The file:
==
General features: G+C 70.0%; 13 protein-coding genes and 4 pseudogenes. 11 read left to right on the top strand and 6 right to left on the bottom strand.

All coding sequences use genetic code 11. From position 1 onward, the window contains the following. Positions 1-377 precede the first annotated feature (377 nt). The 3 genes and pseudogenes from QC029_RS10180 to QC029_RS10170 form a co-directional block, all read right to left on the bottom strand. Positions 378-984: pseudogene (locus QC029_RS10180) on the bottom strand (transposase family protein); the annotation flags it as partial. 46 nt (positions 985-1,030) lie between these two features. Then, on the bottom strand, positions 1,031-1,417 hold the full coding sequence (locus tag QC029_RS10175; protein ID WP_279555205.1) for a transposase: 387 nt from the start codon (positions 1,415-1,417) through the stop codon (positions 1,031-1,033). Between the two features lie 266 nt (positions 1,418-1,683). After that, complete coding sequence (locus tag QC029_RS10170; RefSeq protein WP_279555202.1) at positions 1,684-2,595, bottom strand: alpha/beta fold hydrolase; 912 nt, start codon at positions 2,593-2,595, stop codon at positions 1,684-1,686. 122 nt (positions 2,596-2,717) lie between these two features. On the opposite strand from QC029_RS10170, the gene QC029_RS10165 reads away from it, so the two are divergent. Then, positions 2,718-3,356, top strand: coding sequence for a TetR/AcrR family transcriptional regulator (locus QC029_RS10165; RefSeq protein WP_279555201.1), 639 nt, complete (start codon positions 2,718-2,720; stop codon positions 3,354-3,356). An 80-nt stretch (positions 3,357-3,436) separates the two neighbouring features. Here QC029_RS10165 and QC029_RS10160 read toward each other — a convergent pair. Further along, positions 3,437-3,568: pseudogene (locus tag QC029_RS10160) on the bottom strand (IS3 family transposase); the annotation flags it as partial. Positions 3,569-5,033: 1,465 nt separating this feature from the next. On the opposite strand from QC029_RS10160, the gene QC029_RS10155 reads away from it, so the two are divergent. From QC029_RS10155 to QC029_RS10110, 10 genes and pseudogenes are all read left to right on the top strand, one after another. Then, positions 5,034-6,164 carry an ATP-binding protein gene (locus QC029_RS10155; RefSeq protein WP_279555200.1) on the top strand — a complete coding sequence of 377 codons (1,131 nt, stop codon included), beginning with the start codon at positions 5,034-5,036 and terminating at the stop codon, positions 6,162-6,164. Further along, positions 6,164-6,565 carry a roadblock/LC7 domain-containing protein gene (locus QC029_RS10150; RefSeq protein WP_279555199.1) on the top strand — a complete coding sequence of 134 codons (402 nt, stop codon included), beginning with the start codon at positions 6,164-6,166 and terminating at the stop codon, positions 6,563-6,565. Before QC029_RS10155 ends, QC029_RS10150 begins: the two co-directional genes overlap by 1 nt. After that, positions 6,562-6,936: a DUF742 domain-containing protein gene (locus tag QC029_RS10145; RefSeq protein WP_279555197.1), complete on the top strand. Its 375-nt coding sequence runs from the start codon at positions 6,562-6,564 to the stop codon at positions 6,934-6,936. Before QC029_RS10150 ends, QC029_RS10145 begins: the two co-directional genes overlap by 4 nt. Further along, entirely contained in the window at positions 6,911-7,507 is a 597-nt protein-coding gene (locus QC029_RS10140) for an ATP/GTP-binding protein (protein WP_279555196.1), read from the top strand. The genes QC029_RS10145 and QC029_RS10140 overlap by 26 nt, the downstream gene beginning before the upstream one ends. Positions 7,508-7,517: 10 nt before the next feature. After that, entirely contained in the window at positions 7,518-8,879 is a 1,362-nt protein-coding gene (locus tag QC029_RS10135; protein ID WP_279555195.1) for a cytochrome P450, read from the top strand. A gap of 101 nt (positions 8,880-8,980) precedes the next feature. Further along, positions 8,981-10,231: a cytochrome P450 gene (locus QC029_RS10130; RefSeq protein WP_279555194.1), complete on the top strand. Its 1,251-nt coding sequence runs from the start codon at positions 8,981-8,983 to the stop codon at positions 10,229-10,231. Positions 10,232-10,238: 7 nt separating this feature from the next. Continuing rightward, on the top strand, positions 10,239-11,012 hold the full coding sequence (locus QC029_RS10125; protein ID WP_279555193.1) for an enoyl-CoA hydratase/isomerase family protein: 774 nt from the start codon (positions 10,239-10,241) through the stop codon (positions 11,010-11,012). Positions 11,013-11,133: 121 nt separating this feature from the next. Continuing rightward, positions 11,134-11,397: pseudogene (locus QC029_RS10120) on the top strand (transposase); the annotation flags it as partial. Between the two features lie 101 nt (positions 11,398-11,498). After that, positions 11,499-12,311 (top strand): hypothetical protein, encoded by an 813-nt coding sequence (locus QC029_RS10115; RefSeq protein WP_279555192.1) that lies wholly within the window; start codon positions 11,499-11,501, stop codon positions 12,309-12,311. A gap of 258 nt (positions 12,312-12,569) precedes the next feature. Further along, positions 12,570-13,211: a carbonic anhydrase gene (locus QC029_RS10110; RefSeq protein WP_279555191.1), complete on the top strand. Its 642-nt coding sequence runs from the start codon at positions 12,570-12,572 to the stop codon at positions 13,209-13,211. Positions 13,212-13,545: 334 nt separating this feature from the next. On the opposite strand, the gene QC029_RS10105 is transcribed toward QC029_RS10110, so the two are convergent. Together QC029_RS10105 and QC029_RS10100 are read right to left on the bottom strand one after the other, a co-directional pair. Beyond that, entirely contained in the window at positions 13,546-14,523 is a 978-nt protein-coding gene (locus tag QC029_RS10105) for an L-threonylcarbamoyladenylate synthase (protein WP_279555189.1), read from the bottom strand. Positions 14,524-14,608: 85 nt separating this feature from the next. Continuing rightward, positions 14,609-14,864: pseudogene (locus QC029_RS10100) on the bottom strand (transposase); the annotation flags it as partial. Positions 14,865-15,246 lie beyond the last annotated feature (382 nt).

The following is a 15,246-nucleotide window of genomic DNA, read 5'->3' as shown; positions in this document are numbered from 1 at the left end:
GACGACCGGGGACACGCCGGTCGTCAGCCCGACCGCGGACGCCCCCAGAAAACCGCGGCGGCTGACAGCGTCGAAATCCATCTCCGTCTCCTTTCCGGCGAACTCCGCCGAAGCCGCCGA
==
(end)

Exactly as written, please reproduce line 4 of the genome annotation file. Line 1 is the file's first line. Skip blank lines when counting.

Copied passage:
GACGACCGGGGACACGCCGGTCGTCAGCCCGACCGCGGACGCCCCCAGAAAACCGCGGCGGCTGACAGCGTCGAAATCCATCTCCGTCTCCTTTCCGGCGAACTCCGCCGAAGCCGCCGA